More than 90 hours have elapsed since Jurgen Klopp announced that he will be leaving Liverpool at the end of the season, yet the German continues to dominate headlines. The seismic nature of the job he has overseen on Merseyside cannot be understated, and Sunday’s 5-2 win over Norwich City in the FA Cup means the Reds are still fighting on all fronts in search of a historic quadruple.
Klopp’s focus, and that of his team, is firmly on the here and now, with any sentimentality saved for May. But if you’re outside that immediate bubble, it’s difficult not to dream of what could be, and look back wistfully at how it has all come to this point.
‘Gegenpressing’ will always be a word synonymous with Klopp, but it would be doing the 56-year-old a huge disservice to gloss over everything else that has made this club so special under his stewardship.
The Klopp era started all the way back in October 2015 with a trip to north London to face Mauricio Pochettino’s Tottenham Hotspur. The Reds arrived at White Hart Lane with just three wins in eight Premier League games under their belt, and without a number of big-name players including captain Jordan Henderson and big-money summer buys Christian Benteke and Roberto Firmino. Fellow summer recruits Joe Gomez and Danny Ings also picked up long-term injuries in the week of their new manager’s arrival, and Klopp was largely left with the side - minus Steven Gerrard and Raheem Sterling - that had finished sixth the season prior, 25 points behind champions Chelsea.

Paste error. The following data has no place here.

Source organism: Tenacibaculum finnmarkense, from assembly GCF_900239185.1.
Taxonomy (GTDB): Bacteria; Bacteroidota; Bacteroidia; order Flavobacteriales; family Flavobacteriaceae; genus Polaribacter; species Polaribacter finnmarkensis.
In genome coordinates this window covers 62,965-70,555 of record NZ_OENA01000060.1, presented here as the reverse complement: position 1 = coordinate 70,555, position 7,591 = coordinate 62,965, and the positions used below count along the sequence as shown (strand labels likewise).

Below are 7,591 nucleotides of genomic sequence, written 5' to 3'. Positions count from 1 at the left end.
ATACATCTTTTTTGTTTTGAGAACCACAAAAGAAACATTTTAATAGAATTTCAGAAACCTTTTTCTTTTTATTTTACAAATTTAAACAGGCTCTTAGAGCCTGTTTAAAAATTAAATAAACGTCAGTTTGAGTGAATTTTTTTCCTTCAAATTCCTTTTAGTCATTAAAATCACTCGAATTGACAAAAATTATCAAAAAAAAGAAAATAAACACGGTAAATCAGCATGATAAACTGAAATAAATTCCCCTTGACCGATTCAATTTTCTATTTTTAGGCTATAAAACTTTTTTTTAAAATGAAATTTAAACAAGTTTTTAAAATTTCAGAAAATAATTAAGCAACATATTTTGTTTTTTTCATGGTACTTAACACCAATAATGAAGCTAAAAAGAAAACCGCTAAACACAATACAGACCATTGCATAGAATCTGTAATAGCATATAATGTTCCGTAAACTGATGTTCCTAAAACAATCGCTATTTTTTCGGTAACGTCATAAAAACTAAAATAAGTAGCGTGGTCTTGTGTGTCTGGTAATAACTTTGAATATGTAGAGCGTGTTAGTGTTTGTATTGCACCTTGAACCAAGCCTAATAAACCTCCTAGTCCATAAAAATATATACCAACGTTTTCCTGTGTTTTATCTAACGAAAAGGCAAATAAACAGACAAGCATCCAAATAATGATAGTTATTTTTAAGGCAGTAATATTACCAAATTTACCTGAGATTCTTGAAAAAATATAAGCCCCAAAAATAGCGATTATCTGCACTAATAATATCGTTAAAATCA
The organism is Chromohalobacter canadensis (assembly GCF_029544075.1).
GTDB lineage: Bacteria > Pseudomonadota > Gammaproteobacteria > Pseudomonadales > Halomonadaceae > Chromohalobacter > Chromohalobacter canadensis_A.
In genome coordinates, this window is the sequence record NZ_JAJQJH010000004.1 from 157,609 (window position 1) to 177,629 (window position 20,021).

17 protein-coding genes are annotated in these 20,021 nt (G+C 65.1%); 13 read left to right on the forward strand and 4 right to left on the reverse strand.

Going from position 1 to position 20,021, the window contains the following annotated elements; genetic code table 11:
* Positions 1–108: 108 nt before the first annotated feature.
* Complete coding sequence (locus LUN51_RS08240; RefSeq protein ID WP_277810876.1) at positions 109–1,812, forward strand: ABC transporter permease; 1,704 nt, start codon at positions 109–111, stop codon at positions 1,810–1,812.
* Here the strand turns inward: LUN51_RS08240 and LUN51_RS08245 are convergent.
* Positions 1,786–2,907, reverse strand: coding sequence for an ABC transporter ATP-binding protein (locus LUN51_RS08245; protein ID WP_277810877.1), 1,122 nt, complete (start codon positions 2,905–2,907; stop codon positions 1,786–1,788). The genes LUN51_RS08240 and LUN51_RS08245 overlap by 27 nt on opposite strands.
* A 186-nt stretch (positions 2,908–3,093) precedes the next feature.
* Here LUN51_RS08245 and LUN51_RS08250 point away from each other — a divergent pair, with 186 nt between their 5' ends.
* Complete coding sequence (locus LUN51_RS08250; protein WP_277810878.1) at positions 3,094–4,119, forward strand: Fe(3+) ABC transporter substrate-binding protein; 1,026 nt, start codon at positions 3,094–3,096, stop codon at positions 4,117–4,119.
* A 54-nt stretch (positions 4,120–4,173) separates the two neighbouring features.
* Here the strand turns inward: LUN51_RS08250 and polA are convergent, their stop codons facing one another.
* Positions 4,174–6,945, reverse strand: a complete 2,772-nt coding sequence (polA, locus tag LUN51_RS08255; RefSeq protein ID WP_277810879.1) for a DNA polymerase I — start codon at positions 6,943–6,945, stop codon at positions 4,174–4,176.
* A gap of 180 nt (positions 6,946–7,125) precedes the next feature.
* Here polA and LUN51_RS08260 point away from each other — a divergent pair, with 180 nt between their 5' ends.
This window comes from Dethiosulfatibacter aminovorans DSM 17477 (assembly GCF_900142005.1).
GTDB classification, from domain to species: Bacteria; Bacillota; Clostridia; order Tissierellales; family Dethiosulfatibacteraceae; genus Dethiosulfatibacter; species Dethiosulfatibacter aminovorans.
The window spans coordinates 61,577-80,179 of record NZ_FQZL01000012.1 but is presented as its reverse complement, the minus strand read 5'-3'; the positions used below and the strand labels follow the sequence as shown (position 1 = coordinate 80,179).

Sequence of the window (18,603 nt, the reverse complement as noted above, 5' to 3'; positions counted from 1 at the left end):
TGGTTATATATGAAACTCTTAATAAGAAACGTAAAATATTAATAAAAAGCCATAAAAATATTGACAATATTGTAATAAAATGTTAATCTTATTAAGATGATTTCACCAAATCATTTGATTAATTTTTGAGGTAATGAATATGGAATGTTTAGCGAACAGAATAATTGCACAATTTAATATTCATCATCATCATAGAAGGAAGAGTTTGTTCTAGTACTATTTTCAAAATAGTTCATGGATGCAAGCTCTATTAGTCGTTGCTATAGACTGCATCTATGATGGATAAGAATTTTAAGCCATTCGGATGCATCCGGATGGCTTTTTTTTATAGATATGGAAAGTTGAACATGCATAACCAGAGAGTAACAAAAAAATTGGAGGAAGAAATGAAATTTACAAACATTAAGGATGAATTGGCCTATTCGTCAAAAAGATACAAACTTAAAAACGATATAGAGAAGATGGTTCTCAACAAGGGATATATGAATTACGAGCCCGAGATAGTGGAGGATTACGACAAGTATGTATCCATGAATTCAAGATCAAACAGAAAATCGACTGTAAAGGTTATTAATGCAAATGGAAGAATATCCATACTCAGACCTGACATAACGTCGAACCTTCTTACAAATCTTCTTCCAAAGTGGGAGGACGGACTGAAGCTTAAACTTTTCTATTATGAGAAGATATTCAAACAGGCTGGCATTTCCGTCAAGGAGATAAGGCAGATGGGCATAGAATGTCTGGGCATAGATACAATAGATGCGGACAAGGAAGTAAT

It was a real mishmash of a squad with no identity, but Klopp’s influence on the players was crystal clear from minute one. Adam Lallana led the press with the likes of James Milner and Emre Can providing a robustness which mirrored their manager patrolling the sidelines and bellowing instructions. By the end of the game, Liverpool (116km) had covered 4.1km more than their previous best effort under Klopp’s predecessor Brendan Rodgers that season, and became the first team to run further than Spurs (114.8km). Already, the idea of working for each other and applying the press was entrenched in the side, but there was no magic wave of a wand to solve their defensive issues, which were apparent against Spurs despite an eventual clean sheet.
With the games coming thick and fast in Klopp’s debut campaign in charge - Liverpool reached the finals of the League Cup and Europa League, playing 63 games in total - there was little time to work on the training pitch, as the relentless nature of English football was laid bare to the former Mainz and Borussia Dortmund boss.